In this study, we examined the tear functions and ocular surface mucin expressions in 24 eyes of 12 AKC patients, 12 eyes of six VKC patients, and 20 eyes of 10 healthy normal controls. All patients with AKC and 80% of patients with VKC had positive skin reactivity to multiple allergens. The most frequent sensitizing allergens in our patients were Der p, cedar tree pollen, and P. pratense pollen. Eighty-nine percent of the patients with AKC had an elevation of serum IgE level whereas 80% of the patients with VKC had an elevation of serum IgE level. The sensitizing allergens were similar with other parts of the world when compared with large scale study results from Italy, Sweden, and UK (14–16). The mean IgE levels in our study were higher compared with the results of an epidemiological study from Italy (17).
The corneal sensitivity was significantly lower in eyes with AKC compared to eyes with VKC and healthy control subjects. Decreased corneal sensitivity is thought to be associated with corneal epithelial and/or stromal disease (18). As described by Dogru et al., (10) the loss or decrease of trophic effects of corneal nerves because of primary or secondary inflammatory events with progression of atopic eye disease may play an important role in the worsening of the atopic ocular surface disease. Although the mechanism of corneal nerve injury in AKC and VKC is still not clear, worse corneal sensitivity in eyes with AKC may be explained by persistently active atopic skin disease in childhood in our patients which has been reported to be associated with significant general inflammation (19, 20). Indeed, all eyes with AKC had comparably more severe ocular surface disease as evidenced by diffuse subconjunctival fibrosis, partial limbal deficiency, and higher incidence of corneal opacity and vascularization.
Because we believed that decreased corneal sensitivity might have adversely affected tear functions and ocular surface status, we tried to provide more evidence by performing tear function tests and ocular surface vital staining scores.
A previous ocular surface disease study in 362 patients with severe AD and AKC revealed lid eczema and superficial punctate keratopathy as the dominant features of the ocular disease. In that study, tear function tests showed a tear instability in 62.4% of the eyes (21). In our study, although none of the patients showed aqueous deficiency type of dry eyes and all patients had normal Schirmer test values, all patients with AKC and VKC reported dry eye symptomatology and had low BUT scores. This finding suggested a BUT deficient dry eye status with positive symptomatology as described by Lemp et al., (22). The mean BUT value was significantly lower in AKC patients compared to patients with VKC, suggesting a higher grade of tear instability. To investigate whether the higher grade of tear instability in AKC coexisted with a more severe ocular surface disease, we carried out impression cytology and ocular surface vital stainings.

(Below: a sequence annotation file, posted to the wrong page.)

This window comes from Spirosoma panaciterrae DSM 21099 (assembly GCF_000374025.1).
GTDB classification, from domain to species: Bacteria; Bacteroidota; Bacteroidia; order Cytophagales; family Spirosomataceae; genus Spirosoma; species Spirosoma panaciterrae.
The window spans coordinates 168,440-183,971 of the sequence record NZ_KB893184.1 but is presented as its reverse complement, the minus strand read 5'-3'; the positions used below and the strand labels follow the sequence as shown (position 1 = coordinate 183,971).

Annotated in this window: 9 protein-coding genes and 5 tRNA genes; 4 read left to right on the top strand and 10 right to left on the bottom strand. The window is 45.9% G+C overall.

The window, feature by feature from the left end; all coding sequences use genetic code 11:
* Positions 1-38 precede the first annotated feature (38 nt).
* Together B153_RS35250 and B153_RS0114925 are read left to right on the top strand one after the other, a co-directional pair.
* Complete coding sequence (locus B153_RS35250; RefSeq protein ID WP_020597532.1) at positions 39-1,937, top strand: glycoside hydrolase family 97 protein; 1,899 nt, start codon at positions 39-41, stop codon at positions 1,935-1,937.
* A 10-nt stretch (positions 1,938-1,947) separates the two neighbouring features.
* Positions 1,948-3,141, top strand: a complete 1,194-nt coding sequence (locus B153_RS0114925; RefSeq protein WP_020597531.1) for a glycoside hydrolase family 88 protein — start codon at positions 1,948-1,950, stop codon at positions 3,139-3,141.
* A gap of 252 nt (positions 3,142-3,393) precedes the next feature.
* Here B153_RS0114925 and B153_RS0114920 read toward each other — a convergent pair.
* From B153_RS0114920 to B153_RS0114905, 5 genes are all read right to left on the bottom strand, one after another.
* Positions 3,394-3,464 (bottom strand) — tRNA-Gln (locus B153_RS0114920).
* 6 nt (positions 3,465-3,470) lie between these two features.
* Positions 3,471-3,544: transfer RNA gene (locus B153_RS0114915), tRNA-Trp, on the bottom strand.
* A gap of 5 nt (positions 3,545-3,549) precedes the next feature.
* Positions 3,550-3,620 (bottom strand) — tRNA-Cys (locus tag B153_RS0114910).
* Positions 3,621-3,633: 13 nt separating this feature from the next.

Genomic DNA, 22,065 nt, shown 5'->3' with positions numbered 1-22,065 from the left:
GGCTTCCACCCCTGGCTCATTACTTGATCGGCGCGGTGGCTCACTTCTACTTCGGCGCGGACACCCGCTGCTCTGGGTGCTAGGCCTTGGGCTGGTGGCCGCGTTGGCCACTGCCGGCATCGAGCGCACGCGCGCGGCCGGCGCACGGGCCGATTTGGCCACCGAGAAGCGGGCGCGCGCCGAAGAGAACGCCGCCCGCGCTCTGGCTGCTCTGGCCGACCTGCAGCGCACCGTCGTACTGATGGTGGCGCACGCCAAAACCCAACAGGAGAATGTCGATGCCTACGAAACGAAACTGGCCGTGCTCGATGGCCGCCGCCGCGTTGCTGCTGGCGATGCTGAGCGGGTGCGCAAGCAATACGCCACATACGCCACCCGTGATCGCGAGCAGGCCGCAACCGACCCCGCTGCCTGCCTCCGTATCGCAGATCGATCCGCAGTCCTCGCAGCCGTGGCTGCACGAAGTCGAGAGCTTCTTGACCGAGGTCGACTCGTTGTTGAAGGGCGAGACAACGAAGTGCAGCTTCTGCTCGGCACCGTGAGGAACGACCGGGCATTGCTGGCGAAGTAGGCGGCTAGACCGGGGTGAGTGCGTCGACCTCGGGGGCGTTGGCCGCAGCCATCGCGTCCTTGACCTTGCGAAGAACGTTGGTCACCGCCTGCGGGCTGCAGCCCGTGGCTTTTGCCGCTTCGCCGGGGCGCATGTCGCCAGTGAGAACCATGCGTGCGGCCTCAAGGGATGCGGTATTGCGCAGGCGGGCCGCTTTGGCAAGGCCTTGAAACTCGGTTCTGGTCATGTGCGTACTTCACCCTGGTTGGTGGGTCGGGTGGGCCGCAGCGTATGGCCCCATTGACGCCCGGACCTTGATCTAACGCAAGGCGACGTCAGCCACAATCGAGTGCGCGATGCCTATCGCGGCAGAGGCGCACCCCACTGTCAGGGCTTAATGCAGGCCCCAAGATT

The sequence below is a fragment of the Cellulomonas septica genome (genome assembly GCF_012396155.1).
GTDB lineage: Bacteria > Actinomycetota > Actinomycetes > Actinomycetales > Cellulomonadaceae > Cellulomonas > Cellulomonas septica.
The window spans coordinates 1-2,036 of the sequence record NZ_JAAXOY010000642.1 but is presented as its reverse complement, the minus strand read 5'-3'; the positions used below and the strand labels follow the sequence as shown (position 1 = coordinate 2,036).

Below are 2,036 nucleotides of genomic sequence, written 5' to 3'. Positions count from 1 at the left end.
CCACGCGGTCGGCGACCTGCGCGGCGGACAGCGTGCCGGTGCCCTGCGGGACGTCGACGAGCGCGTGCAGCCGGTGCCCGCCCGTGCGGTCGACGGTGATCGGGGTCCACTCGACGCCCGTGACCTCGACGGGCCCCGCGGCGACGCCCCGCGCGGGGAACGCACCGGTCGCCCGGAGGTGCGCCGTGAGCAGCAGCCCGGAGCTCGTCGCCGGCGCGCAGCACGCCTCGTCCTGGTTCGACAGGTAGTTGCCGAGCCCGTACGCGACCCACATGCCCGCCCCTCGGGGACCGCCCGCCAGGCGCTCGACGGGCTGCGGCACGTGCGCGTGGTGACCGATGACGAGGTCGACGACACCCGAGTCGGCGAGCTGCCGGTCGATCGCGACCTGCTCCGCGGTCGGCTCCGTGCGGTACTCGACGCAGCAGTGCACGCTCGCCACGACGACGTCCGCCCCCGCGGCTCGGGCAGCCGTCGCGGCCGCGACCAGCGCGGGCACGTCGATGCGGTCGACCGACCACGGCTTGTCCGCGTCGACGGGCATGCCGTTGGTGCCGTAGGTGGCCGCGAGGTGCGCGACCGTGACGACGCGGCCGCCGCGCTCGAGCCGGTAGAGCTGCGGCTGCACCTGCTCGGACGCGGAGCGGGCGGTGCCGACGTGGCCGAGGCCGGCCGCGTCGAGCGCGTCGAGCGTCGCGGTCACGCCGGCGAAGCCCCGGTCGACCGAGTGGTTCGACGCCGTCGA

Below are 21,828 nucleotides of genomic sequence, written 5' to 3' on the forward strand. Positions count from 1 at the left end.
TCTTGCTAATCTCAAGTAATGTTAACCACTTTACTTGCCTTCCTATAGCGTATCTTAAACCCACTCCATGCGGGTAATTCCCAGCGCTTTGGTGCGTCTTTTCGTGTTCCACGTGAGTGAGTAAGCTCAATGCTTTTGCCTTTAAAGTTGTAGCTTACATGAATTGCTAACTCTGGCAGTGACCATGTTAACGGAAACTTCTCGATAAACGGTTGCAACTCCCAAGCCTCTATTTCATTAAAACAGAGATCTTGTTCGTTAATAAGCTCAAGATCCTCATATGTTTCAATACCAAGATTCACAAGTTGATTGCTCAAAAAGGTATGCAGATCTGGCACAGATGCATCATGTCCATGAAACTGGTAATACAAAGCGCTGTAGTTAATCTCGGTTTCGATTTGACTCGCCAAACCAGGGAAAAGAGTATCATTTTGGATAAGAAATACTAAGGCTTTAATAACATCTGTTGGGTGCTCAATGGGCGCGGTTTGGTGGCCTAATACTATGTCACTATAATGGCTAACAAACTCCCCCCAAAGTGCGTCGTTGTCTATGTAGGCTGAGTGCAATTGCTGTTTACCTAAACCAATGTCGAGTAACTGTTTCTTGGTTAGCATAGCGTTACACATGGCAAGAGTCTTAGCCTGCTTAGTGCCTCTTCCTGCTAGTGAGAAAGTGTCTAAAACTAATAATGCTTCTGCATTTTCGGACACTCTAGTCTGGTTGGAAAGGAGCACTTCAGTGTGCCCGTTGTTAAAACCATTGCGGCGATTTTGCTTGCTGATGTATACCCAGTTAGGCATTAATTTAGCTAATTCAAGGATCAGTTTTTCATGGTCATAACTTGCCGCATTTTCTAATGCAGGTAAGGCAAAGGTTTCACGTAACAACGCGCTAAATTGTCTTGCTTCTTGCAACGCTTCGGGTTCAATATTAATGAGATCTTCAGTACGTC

Conjunctival squamous metaplasia grades and goblet cell densities have been reported to reflect the ocular surface health status. Goblet cell numbers <1000 cells/mm2 have also been reported to be associated with severe ocular surface disease (23). In our study, the squamous metaplasia grades were indeed significantly higher in eyes with AKC compared to eyes with VKC. Likewise, goblet cell densities were significantly lower in eyes with AKC compared to eyes with VKC and healthy control subjects. These findings were consistent with a previous study of ours which showed higher grades of squamous metaplasia and lower goblet cell densities in eyes with AKC compared to eyes with VKC and healthy control subjects (10). The impression cytology parameters worsened with progression of the ocular surface disease process to corneal ulceration in that study. Another study comparing the severity of the ocular surface epithelial disease in patients with AKC revealed significantly worse squamous metaplasia grades and goblet cell densities in patients with significant epithelial disease which was described as a fluorescein and Rose Bengal score exceeding 4 points (24). In our current study, both vital staining scores were worse in eyes with AKC compared to eyes with VKC and healthy control subjects, suggesting a relatively more severe ocular surface disease state in eyes with AKC. To provide more clues in relation to differences of these two ocular surface diseases between AKC and VKC, we carried out brush cytology analysis.